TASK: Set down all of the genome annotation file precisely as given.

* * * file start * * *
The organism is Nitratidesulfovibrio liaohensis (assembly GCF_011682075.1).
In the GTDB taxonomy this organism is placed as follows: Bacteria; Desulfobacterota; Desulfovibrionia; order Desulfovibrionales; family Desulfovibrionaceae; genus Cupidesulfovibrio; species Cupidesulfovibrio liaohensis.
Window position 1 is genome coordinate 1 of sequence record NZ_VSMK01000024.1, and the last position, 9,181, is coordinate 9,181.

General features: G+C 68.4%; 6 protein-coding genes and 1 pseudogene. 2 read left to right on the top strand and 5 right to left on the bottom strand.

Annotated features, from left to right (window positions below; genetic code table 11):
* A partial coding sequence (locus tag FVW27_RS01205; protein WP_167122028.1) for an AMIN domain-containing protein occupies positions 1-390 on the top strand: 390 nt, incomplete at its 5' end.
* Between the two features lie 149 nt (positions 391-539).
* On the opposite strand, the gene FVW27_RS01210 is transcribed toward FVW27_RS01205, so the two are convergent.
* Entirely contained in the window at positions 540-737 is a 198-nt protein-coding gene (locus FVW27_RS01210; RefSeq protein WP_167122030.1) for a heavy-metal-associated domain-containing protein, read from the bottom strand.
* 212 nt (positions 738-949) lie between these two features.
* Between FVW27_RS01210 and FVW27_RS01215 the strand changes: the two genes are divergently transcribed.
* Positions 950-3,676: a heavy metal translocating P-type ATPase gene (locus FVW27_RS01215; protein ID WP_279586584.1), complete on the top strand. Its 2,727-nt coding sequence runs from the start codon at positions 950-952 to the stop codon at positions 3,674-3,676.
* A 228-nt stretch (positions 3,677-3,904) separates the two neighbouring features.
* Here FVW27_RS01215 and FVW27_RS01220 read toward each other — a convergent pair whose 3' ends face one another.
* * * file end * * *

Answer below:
The organism is Nitratidesulfovibrio liaohensis (assembly GCF_011682075.1).
In the GTDB taxonomy this organism is placed as follows: Bacteria; Desulfobacterota; Desulfovibrionia; order Desulfovibrionales; family Desulfovibrionaceae; genus Cupidesulfovibrio; species Cupidesulfovibrio liaohensis.
Window position 1 is genome coordinate 1 of sequence record NZ_VSMK01000024.1, and the last position, 9,181, is coordinate 9,181.

General features: G+C 68.4%; 6 protein-coding genes and 1 pseudogene. 2 read left to right on the top strand and 5 right to left on the bottom strand.

Annotated features, from left to right (window positions below; genetic code table 11):
* A partial coding sequence (locus tag FVW27_RS01205; protein WP_167122028.1) for an AMIN domain-containing protein occupies positions 1-390 on the top strand: 390 nt, incomplete at its 5' end.
* Between the two features lie 149 nt (positions 391-539).
* On the opposite strand, the gene FVW27_RS01210 is transcribed toward FVW27_RS01205, so the two are convergent.
* Entirely contained in the window at positions 540-737 is a 198-nt protein-coding gene (locus FVW27_RS01210; RefSeq protein WP_167122030.1) for a heavy-metal-associated domain-containing protein, read from the bottom strand.
* 212 nt (positions 738-949) lie between these two features.
* Between FVW27_RS01210 and FVW27_RS01215 the strand changes: the two genes are divergently transcribed.
* Positions 950-3,676: a heavy metal translocating P-type ATPase gene (locus FVW27_RS01215; protein ID WP_279586584.1), complete on the top strand. Its 2,727-nt coding sequence runs from the start codon at positions 950-952 to the stop codon at positions 3,674-3,676.
* A 228-nt stretch (positions 3,677-3,904) separates the two neighbouring features.
* Here FVW27_RS01215 and FVW27_RS01220 read toward each other — a convergent pair whose 3' ends face one another.